[​IMG]

    BAM. GP 1/2 (<3 Komodo <3)
  7. fade5

    fade5

    Joined:
    Dec 21, 2011
    Messages:
    44
    Minor spelling error under Checks and Counters:

    Color Change makes Kecleon unique, but easy to counter. Fighting-types, such as Gallade, Medicham, and Sawk, can pry on Kecleon's lower Defense and hit it before Color Change kicks in.

    I think that is supposed to be "prey", but otherwise this looks good.

  8. Komodo

    Komodo
    is a Site Staff Alumnusis an Artist Alumnusis a Forum Moderator Alumnusis a Contributor Alumnus

    Joined:
    Nov 8, 2008
    Messages:
    4,002
    Pry is a word which means "to use force on" or to break/open something. I believe it's correct. Another GPer can change it if they wish, but I see no problem.
  9. Oglemi

    Oglemi it's me heysup's gay friend, the legendary gaysup
    is a Tournament Directoris a member of the Site Staffis a Super Moderatoris a Pokemon Researcheris a Smogon Media Contributoris a Contributor to Smogonis a Tiering Contributor Alumnus
    C&C Leader

    Joined:
    Oct 13, 2009
    Messages:
    8,091
    if using it in that context you should use "can pry open" not pry on, you don't pry on anything
  10. Komodo

    Komodo
    is a Site Staff Alumnusis an Artist Alumnusis a Forum Moderator Alumnusis a Contributor Alumnus

    Joined:
    Nov 8, 2008
    Messages:
    4,002
    OKay that makes more sense, I'll change it to that. Can I have my last GP stamp now ;P
  11. Danilo

    Danilo
    is a Smogon Media Contributoris a Contributor to Smogon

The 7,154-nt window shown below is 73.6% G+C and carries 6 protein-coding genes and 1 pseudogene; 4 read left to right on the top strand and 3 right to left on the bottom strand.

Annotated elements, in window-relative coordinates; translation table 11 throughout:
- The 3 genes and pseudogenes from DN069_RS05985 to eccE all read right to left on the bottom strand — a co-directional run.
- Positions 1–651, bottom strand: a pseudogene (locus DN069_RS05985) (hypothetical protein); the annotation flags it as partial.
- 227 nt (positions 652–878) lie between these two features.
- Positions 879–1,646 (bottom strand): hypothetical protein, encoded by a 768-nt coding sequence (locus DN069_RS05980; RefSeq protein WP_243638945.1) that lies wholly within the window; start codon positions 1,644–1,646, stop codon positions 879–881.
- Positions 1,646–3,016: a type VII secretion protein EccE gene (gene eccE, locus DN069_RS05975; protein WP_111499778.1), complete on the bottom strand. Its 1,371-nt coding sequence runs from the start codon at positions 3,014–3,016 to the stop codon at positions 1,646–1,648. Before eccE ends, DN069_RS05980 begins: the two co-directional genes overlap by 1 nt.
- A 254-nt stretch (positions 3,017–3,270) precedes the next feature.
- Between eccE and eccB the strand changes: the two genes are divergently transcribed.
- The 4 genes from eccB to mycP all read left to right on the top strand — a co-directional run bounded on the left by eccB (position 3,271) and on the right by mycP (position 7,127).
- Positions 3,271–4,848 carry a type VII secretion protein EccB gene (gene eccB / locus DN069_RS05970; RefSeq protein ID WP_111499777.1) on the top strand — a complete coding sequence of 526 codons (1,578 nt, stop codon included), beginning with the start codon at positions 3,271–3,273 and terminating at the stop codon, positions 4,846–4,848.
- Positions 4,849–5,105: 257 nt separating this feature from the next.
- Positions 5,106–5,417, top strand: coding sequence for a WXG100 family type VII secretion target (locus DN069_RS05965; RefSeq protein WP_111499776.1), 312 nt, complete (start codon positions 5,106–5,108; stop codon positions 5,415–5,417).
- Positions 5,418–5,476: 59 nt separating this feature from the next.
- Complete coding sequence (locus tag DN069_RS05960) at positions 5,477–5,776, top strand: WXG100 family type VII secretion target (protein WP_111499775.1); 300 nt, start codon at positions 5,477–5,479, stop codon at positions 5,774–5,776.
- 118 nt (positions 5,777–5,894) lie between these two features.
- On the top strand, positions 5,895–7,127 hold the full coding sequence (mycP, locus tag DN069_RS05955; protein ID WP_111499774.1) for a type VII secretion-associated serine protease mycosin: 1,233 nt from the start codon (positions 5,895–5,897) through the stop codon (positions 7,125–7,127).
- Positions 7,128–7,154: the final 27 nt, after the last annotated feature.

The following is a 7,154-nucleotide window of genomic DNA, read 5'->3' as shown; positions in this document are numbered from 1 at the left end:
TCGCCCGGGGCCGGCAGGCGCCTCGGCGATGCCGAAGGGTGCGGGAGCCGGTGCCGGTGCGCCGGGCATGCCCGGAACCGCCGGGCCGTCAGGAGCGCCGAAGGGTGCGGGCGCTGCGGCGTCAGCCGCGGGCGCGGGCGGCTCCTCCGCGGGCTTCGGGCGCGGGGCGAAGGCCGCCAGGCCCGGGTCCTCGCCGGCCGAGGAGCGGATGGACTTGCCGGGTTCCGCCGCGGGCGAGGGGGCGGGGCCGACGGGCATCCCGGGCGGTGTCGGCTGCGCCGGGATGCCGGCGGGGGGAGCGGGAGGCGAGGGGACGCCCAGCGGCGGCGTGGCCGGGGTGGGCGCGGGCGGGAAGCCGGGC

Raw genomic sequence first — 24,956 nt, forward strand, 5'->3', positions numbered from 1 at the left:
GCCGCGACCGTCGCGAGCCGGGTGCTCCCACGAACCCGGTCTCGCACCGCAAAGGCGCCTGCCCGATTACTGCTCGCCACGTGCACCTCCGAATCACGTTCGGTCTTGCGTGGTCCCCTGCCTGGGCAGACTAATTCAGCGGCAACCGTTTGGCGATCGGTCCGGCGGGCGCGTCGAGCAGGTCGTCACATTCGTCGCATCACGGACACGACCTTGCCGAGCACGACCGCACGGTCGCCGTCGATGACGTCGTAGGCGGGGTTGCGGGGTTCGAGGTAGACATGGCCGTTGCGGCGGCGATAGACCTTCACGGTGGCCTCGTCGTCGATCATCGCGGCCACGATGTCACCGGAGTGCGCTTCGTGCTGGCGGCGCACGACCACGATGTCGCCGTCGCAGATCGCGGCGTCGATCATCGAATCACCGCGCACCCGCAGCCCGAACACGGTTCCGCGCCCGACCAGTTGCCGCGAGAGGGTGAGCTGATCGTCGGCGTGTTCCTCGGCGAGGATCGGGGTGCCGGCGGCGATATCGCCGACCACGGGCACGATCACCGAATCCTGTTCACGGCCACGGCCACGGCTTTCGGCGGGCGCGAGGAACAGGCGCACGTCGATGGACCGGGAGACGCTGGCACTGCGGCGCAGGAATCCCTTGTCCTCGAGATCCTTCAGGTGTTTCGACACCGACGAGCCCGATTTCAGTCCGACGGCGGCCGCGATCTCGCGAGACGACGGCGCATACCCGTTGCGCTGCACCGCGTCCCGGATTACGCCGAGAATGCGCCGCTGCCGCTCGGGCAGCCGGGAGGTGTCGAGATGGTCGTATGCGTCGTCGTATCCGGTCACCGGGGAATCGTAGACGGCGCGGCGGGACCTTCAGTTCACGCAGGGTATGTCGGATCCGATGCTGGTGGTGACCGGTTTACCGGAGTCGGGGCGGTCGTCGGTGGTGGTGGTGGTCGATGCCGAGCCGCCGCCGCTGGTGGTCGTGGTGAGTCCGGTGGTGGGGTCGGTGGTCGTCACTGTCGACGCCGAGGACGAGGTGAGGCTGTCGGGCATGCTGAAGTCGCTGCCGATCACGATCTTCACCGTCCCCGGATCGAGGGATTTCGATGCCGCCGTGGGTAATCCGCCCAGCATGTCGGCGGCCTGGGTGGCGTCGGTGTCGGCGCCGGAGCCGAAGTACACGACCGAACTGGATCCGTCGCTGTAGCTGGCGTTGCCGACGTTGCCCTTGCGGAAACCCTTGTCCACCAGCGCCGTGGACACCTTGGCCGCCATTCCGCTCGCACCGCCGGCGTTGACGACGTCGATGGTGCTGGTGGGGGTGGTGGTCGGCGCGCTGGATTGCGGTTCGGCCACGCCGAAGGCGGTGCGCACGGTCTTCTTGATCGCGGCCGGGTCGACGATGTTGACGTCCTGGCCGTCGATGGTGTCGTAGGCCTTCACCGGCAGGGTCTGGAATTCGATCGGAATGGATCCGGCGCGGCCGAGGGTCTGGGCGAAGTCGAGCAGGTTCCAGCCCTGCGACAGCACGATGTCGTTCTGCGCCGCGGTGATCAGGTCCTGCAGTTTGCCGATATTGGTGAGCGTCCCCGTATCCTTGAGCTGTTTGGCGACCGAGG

Joined:
    Apr 30, 2011
    Messages:
    2,227
    am gp incoming
    status: done

    [Overview]

    <p>Kecleon is certainly a special case when it comes to Pokemon. At first glance, you'll notice its obscure movepool, consisting of oddities such as Nasty Plot, Trick Room, Recover, Stealth Rock, and more. That's not all; Kecleon's ability, Color Change, makes it a unique threat to opposing Pokemon. In one sense it's a blessing, giving Kecleon an easy time against Choiced Pokemon, but in another, it makes Kecleon incredibly easy to counter. Furthermore, Color Change means that Kecleon lacks a consistant STAB move, making it weak offensively. Kecleon's Special Defense and Attack stats are usable, but its other stats are relatively poor. Kecleon is by no means a bad Pokemon, but it needs careful preparation to use correctly.</p>

    [SET]
    name: Support
    move 1: Stealth Rock
    move 2: Recover
    move 3: Return
    move 4: Thunder Wave / Aqua Tail
    item: Leftovers
    nature: Careful
    evs: 252 HP / 4 Def / 252 SpD

    [SET COMMENTS]

    <p>Thanks to its good Special Defense, Color Change ability, and access to Recover, Kecleon makes for a decent special wall. Color Change is the main reason to use Kecleon, as the ability to manipulate typing and resistances makes it easy to defeat common Choice users, such as Magmortar and Rotom-C. Thunder Wave will neutralize any special attacker stupid enough to stay in, Stealth Rock weakens switch-ins, and Recover keeps Kecleon healthy. Return provides STAB before Kecleon's Color Change kicks in, while Aqua Tail hits the Rock-, Ghost-, and Steel-types that resist it.</p>